Most people are aware that the appendix is an organ in the abdomen that can become inflamed and sometimes needs to be removed. However, there has long been debate as to what, if any, purpose the appendix has. It is often explained away with a throw-away answer of “It’s a vestigial organ,” meaning one that once had a purpose, but as the species has evolved, the purpose has disappeared. Investigation into the appendix has revealed one thing for certain: studies of the appendix are difficult to conduct. Yet these studies continue, and one such study performed at Duke University Medical School shows promise.
The theory developed at Duke is that the appendix, a small, pouch-like organ located near the junction of the large and small intestines, provides a safe place for good bacteria to reside in the abdomen. Some digestive problems, such as diarrhea, can rapidly clear out the intestines. The appendix, however, provides a safe haven for the good bacteria that line and protect the intestines. While this sounds like an all-around beneficial situation, advancements in hygiene may account for the seeming “uselessness” of this small organ. The more sanitary lifestyle humans now lead makes this good bacteria less essential (not be confused with non-essential). Furthermore, this theory could possibly explain the common occurrence of appendicitis. The lack of “bad bacteria” and other germs in our modern society may cause our immune systems to overreact and attack the good bacteria stored in the appendix.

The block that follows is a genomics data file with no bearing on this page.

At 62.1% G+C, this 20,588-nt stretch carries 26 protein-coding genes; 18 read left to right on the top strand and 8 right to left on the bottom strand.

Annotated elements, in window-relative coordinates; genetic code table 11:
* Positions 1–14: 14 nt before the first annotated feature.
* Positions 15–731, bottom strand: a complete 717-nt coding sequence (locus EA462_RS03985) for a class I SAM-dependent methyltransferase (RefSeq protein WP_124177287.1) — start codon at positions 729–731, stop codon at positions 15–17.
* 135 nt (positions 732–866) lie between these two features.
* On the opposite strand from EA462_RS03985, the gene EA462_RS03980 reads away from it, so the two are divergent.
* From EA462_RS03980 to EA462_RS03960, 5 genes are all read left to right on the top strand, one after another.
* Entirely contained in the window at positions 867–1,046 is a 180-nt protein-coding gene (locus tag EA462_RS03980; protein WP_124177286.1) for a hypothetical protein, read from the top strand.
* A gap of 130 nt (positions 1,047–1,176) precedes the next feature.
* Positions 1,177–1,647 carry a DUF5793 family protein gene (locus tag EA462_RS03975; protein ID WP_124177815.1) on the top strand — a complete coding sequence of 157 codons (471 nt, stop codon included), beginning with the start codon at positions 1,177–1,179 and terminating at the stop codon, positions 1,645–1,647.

On average, there are between 200,000 and 300,000 cases of appendicitis in the United States every year, so determining the purpose of this organ can save a lot of people a lot of time, pain, and money. An inflamed appendix can take a person out of commission for some time, and worse, if the infection becomes severe enough, the condition can become deadly. Fortunately, patients seem to be doing just fine after having the appendix removed and the Duke study just may provide the explanation for why this is the case.
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